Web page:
Q: You mentioned in this newsletter to ask which questions people would like to know about your everyday life. Here is my question: How do you fit fitness and healthy eating into your day with some of the challenges of living in a big city? My boyfriend lives in Bed-Stuy and works in Manhattan. Before I moved to North Carolina, I did the same and I know how hard it was for me to get in exercise and cook for myself instead of grabbing take-out. I have passed on your tips about meal planning and prep, but do you have other tips for people who deal with long commutes and little time in their day?
I think, to be fair, there might be a bit of a difference between someone like me who, though I’m ripping and running around, has a different set-up from someone who has a corporate job and a boss expecting them to be at X location at Y time.
I also think that a city like New York makes it farrrrrrr too easy to just snag some take-out—good take-out, at that—and spend way too much money while you do it.
The challenge with that take-out lifestyle is not only that it makes it more difficult to cook when you’re used to the ease and comfort of tapping on your phone a few times and a sweaty biker showing up at your door 20 minutes later—it’s also the fact that, if all you’re used to doing is ordering take-out and you decide to look for healthier take-out, the increase in price is jaw-dropping. It’s not just a matter of time—it’s a matter of money, as well.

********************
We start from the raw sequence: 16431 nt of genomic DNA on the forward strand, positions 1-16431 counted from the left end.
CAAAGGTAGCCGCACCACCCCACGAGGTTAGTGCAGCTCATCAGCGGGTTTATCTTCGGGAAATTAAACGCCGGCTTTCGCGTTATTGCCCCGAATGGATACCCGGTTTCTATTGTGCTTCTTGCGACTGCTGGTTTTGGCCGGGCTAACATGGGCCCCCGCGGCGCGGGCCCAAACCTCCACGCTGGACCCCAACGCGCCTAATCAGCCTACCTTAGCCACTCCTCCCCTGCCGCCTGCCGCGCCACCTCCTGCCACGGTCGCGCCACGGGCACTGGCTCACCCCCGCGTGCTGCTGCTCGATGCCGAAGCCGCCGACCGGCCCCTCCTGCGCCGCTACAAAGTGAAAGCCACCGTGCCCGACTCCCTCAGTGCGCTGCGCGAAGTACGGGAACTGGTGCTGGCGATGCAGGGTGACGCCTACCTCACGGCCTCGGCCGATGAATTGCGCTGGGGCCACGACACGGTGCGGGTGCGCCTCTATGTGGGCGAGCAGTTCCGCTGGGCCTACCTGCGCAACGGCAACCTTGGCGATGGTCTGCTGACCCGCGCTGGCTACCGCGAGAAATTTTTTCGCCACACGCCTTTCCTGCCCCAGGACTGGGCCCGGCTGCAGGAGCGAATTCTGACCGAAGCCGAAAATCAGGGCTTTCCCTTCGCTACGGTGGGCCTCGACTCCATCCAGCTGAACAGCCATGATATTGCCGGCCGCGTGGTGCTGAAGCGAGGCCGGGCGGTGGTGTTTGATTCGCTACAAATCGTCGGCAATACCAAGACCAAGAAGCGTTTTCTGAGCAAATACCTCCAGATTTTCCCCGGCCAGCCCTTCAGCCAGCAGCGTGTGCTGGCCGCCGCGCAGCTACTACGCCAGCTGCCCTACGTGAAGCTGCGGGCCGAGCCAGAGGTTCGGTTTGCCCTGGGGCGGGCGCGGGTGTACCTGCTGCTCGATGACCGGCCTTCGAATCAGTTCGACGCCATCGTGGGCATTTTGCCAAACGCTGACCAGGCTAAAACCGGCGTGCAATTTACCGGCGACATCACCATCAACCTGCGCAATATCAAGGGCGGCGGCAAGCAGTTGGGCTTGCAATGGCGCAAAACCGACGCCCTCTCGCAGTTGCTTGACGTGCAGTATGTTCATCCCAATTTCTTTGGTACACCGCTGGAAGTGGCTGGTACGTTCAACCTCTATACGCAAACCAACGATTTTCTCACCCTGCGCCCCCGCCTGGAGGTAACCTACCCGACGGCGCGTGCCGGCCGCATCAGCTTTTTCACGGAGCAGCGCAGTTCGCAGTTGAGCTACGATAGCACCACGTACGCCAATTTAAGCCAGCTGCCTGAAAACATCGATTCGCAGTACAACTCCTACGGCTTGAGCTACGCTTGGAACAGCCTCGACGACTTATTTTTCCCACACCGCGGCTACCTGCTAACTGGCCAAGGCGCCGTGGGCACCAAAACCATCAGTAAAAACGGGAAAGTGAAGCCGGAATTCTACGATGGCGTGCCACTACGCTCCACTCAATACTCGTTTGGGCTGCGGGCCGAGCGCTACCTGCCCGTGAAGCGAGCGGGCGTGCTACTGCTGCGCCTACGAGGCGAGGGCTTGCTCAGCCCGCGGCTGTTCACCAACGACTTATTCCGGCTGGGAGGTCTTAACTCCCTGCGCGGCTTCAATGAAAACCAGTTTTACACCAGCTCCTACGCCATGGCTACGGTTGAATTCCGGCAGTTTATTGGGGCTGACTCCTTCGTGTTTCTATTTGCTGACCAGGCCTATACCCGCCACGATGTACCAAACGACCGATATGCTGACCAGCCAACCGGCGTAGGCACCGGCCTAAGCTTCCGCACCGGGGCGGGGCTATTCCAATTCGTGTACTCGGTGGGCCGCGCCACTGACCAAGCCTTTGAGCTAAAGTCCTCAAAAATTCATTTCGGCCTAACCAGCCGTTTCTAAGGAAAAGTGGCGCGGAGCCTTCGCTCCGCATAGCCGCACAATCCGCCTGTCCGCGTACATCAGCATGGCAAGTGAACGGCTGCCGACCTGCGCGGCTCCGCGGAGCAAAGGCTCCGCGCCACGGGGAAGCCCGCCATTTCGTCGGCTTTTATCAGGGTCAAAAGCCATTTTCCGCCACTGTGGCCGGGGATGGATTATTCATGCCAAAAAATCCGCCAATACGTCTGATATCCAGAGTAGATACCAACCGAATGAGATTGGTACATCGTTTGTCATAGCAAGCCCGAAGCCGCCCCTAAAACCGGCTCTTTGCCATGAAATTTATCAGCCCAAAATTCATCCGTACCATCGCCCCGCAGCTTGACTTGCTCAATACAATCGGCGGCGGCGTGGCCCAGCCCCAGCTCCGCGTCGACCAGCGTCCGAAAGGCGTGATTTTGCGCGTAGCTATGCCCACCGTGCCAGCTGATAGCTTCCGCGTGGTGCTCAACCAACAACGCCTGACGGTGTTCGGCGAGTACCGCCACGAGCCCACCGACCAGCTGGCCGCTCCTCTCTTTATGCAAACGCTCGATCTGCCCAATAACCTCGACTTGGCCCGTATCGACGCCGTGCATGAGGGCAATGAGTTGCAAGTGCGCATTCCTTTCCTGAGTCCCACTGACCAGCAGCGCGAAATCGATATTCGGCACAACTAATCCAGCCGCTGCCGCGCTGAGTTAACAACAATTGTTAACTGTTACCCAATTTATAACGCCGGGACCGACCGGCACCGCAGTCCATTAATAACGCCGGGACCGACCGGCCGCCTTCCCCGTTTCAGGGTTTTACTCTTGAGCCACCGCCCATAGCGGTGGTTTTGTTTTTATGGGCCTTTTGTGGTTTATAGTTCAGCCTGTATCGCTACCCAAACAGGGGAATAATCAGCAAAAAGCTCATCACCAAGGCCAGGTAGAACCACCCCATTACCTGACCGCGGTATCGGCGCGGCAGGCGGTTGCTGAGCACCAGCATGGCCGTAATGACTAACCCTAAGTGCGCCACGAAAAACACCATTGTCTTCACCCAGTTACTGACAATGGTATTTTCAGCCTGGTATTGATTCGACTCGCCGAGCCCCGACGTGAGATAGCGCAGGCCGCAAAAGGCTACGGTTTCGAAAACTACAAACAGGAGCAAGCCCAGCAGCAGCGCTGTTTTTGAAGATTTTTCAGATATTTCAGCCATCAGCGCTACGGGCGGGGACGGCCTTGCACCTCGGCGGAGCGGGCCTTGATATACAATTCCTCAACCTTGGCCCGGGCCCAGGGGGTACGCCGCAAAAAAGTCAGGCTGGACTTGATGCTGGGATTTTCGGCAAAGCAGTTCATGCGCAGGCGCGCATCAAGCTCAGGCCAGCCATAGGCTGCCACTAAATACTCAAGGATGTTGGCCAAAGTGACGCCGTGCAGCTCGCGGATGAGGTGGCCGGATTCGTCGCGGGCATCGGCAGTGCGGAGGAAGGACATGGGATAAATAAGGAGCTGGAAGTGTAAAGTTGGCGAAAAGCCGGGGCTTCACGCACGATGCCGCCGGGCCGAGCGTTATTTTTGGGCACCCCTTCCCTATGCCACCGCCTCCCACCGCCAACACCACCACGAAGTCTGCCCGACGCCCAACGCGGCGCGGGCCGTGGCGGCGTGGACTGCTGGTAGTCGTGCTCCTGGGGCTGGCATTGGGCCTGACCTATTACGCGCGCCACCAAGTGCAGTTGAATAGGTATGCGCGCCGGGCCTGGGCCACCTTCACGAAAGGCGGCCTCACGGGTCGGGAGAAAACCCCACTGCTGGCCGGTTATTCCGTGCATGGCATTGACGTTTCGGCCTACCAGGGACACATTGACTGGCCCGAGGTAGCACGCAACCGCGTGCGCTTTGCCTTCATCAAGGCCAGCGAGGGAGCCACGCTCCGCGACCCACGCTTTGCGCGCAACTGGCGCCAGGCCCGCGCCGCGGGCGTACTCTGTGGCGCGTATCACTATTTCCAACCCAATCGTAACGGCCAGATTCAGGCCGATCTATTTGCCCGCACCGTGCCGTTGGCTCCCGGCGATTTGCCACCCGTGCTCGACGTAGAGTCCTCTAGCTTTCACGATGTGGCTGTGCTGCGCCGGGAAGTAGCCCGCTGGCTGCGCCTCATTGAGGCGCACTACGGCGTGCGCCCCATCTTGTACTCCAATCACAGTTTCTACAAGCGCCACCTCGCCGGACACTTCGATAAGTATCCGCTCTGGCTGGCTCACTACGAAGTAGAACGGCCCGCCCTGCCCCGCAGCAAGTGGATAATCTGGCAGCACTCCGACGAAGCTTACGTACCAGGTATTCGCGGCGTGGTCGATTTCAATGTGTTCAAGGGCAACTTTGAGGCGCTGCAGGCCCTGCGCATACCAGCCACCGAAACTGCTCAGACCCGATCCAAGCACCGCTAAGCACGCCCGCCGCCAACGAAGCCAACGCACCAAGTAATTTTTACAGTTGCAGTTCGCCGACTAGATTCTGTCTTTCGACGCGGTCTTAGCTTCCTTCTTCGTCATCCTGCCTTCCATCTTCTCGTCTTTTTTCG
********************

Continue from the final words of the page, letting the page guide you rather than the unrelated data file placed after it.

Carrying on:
I mean, one of the biggest reasons to endure life in the big city is the career advancement. You sacrifice it all, you climb the ladder, you reap the rewards. So, of course one of the first things to go, in your quest for the gold, is self-care. It almost feels like a noble sacrifice. “Look at how committed I am to my career, look what I’m willing to sacrifice.” The more it hurts, the better it feels. Career masochists, we are.
I think any busy professional, regardless of where you live, can understand the sacrifices that comes with full dedication to your career. Early rise, lots of social outings for networking and schmoozing purposes, long commutes, general purpose exhaustion from dealing with people all day (or is that just me?), lots of take-out—either with co-workers while you bag out an assignment or on your own in your pajamas on the couch because today sucked. I think we all get it.
There are a few things you can do to help incorporate a healthier approach to that busy professional lifestyle. (For starters, delete the Seamless app from your phone entirely.)